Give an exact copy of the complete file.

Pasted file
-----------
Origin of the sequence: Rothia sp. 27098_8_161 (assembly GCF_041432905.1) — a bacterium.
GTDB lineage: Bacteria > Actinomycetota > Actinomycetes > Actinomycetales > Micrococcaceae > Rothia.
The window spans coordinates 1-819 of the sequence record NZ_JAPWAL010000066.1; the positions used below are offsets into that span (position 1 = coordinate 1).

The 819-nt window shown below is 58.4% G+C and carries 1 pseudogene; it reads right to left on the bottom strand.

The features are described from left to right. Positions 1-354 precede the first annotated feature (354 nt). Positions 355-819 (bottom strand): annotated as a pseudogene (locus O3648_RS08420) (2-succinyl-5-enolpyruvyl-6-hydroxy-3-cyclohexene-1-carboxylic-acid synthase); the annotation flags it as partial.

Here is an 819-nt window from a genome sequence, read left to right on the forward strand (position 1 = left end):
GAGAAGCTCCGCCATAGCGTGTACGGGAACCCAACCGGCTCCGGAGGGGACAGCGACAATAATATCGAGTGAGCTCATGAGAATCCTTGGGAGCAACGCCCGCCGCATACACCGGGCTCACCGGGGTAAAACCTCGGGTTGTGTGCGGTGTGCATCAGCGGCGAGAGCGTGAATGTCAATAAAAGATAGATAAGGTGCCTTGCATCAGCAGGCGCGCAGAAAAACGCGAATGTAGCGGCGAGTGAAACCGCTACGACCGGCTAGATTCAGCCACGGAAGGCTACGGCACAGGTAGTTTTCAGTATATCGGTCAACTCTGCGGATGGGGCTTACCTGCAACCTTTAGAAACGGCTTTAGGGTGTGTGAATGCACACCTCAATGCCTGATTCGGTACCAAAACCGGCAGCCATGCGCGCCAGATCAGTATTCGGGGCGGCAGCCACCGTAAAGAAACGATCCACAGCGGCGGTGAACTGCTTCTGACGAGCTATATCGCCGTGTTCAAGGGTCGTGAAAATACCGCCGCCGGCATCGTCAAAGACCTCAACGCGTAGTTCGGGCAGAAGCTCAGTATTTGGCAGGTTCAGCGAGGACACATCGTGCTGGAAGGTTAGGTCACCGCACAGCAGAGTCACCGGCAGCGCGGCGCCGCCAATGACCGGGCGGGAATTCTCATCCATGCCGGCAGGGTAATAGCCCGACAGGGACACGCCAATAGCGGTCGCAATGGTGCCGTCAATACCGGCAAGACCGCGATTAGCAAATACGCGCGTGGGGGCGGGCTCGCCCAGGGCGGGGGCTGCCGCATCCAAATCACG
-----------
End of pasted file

Origin of the sequence: Rothia sp. 27098_8_161 (assembly GCF_041432905.1) — a bacterium.
GTDB lineage: Bacteria > Actinomycetota > Actinomycetes > Actinomycetales > Micrococcaceae > Rothia.
The window spans coordinates 1-819 of the sequence record NZ_JAPWAL010000066.1; the positions used below are offsets into that span (position 1 = coordinate 1).

The 819-nt window shown below is 58.4% G+C and carries 1 pseudogene; it reads right to left on the bottom strand.

The features are described from left to right. Positions 1-354 precede the first annotated feature (354 nt). Positions 355-819 (bottom strand): annotated as a pseudogene (locus O3648_RS08420) (2-succinyl-5-enolpyruvyl-6-hydroxy-3-cyclohexene-1-carboxylic-acid synthase); the annotation flags it as partial.

Here is an 819-nt window from a genome sequence, read left to right on the forward strand (position 1 = left end):
GAGAAGCTCCGCCATAGCGTGTACGGGAACCCAACCGGCTCCGGAGGGGACAGCGACAATAATATCGAGTGAGCTCATGAGAATCCTTGGGAGCAACGCCCGCCGCATACACCGGGCTCACCGGGGTAAAACCTCGGGTTGTGTGCGGTGTGCATCAGCGGCGAGAGCGTGAATGTCAATAAAAGATAGATAAGGTGCCTTGCATCAGCAGGCGCGCAGAAAAACGCGAATGTAGCGGCGAGTGAAACCGCTACGACCGGCTAGATTCAGCCACGGAAGGCTACGGCACAGGTAGTTTTCAGTATATCGGTCAACTCTGCGGATGGGGCTTACCTGCAACCTTTAGAAACGGCTTTAGGGTGTGTGAATGCACACCTCAATGCCTGATTCGGTACCAAAACCGGCAGCCATGCGCGCCAGATCAGTATTCGGGGCGGCAGCCACCGTAAAGAAACGATCCACAGCGGCGGTGAACTGCTTCTGACGAGCTATATCGCCGTGTTCAAGGGTCGTGAAAATACCGCCGCCGGCATCGTCAAAGACCTCAACGCGTAGTTCGGGCAGAAGCTCAGTATTTGGCAGGTTCAGCGAGGACACATCGTGCTGGAAGGTTAGGTCACCGCACAGCAGAGTCACCGGCAGCGCGGCGCCGCCAATGACCGGGCGGGAATTCTCATCCATGCCGGCAGGGTAATAGCCCGACAGGGACACGCCAATAGCGGTCGCAATGGTGCCGTCAATACCGGCAAGACCGCGATTAGCAAATACGCGCGTGGGGGCGGGCTCGCCCAGGGCGGGGGCTGCCGCATCCAAATCACG